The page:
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Diabetes Educ. 2000 May-Jun;26(3):460-7.

How diabetes specialists treat their own diabetes: findings from a study of the AADE and ADA membership.

Author information

  • 1Professional Education Department, MiniMed Inc, 12744 San Fernando Road, Sylmar, CA 91342, USA. marilyng@minimed.com

Abstract

PURPOSE:

The purpose of this study was to determine how diabetes specialists, who themselves have diabetes, manage their own care.

METHODS:

An independent research organization faxed anonymous, 1-page surveys to all professional members of the American Association of Diabetes Educators (AADE) and the American Diabetes Association (ADA) who had valid fax numbers. Only those individuals with diabetes were asked to fill out and return the survey.

RESULTS:

Of the 12,525 surveys that were distributed, 802 (6.4%) were returned. The prevalence of type 1 diabetes in this sample was estimated to be 13 times higher than in the general US population, whereas the prevalence of type 2 diabetes was 42% to 54% lower. Of the respondents with type 1 diabetes, most (96%) practiced intensive treatment regimens, and more than half used an insulin infusion pump.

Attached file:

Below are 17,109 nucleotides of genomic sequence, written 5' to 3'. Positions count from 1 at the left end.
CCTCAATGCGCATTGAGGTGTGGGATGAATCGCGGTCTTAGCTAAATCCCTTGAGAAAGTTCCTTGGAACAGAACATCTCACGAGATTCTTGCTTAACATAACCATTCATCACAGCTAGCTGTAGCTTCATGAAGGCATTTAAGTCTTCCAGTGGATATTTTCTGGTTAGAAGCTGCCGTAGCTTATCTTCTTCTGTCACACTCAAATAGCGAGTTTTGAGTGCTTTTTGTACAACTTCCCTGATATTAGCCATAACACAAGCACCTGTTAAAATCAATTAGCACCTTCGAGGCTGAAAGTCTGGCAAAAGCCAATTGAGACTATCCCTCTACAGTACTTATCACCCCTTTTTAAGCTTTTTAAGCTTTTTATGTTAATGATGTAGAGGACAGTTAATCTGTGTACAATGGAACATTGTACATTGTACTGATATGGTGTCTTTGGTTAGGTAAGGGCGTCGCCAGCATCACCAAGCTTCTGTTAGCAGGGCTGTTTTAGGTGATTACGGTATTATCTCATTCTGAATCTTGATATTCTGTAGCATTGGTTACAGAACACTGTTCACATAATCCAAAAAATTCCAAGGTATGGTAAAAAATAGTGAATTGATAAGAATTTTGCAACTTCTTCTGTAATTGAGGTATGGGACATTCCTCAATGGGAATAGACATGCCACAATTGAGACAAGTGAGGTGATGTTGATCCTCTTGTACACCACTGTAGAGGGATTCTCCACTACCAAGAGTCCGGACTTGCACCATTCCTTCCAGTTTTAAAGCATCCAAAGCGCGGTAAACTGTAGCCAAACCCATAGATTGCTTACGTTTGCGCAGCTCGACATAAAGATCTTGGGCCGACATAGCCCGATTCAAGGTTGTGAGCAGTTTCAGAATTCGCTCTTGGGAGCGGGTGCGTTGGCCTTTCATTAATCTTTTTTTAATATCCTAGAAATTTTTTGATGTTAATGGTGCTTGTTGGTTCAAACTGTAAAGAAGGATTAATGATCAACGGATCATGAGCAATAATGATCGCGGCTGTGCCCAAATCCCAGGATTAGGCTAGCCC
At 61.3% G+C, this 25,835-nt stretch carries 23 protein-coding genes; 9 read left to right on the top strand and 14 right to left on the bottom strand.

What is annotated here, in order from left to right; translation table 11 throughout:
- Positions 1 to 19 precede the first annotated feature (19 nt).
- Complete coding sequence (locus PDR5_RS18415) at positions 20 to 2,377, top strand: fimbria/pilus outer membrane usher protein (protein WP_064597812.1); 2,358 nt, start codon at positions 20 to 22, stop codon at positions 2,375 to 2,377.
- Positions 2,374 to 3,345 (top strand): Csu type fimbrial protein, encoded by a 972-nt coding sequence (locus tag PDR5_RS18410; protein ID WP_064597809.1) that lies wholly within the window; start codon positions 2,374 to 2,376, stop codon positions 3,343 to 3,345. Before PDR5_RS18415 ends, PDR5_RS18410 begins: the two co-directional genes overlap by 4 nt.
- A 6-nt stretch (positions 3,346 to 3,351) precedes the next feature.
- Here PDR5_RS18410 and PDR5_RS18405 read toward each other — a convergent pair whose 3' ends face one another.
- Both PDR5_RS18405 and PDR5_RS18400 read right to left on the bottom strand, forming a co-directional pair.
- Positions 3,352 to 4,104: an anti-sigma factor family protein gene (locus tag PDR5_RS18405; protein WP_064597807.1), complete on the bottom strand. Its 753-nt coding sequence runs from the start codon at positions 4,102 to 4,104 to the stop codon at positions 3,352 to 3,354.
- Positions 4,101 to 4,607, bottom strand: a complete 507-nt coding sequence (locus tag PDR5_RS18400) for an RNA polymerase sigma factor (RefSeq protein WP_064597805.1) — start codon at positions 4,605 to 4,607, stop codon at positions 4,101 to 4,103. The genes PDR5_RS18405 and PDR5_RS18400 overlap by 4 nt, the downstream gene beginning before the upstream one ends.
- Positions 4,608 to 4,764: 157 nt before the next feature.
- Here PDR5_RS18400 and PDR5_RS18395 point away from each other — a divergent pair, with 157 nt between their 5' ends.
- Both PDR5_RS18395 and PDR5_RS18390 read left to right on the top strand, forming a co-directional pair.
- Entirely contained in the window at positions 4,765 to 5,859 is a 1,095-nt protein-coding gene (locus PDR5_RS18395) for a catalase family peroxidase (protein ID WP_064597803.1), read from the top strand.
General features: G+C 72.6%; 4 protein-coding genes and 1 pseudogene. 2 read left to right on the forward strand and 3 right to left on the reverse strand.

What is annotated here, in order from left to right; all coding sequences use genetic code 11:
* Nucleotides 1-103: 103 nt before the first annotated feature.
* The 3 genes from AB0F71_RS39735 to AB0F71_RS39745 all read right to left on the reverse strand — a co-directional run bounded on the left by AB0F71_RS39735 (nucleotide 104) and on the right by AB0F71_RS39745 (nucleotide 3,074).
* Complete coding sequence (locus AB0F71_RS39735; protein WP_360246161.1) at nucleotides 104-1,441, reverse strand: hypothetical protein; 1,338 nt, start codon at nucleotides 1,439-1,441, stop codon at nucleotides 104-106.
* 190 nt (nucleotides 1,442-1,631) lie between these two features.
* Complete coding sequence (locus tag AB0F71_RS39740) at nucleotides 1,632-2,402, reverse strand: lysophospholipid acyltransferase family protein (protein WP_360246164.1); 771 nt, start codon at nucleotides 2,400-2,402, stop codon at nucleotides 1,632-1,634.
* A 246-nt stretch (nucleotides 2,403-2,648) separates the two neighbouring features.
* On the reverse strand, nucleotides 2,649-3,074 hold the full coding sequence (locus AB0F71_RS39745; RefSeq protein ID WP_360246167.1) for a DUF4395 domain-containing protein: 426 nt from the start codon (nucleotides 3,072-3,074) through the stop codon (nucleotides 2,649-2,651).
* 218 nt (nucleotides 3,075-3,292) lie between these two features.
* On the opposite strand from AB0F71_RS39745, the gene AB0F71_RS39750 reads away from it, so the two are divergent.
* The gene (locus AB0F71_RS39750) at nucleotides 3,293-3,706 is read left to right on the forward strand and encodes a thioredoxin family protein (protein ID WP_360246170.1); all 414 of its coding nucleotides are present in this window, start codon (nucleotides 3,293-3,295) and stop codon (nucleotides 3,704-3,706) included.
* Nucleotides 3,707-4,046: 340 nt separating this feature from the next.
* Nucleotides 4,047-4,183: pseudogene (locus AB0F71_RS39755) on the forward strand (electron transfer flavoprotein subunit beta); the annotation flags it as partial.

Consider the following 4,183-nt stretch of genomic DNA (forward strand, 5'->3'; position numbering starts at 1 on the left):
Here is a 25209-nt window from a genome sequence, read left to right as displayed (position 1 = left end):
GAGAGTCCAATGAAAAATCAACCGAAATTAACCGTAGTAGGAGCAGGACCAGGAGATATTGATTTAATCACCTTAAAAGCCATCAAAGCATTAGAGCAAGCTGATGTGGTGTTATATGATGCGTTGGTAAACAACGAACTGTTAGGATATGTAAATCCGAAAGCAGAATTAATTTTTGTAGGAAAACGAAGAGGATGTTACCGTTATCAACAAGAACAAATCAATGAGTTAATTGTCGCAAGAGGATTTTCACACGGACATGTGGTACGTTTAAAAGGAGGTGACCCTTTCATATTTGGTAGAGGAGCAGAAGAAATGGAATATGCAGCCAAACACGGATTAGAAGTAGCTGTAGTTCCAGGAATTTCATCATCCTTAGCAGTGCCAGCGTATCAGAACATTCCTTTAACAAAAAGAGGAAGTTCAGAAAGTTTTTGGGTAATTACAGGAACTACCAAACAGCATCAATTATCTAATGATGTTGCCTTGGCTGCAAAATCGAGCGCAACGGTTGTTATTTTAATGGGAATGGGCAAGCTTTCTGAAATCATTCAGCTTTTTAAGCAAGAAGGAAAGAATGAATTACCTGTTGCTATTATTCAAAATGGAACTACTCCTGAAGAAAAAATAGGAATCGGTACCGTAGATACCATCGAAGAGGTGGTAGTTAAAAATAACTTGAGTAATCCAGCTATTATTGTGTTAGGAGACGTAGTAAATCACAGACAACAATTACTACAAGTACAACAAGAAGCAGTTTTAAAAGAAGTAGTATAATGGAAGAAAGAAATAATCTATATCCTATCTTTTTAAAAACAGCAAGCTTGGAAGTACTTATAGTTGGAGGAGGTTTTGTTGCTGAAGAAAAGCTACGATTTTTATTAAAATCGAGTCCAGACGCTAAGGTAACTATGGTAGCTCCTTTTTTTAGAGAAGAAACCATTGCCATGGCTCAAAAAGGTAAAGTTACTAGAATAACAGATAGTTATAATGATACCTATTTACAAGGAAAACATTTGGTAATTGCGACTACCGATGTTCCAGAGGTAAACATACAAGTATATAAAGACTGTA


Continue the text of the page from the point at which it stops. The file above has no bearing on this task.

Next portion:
CONCLUSIONS:

Diabetes specialists treat their own diabetes according to current standards of medical care, with insulin pumps being the preferred method of insulin therapy for type 1 diabetes in this sample. Knowing that experts almost universally practice intensive treatment regimens may be a powerful motivator for patients and sends a strong message to primary care providers and payers regarding the need for treating diabetes according to current standards of care.

PMID:
11151293
[PubMed - indexed for MEDLINE]
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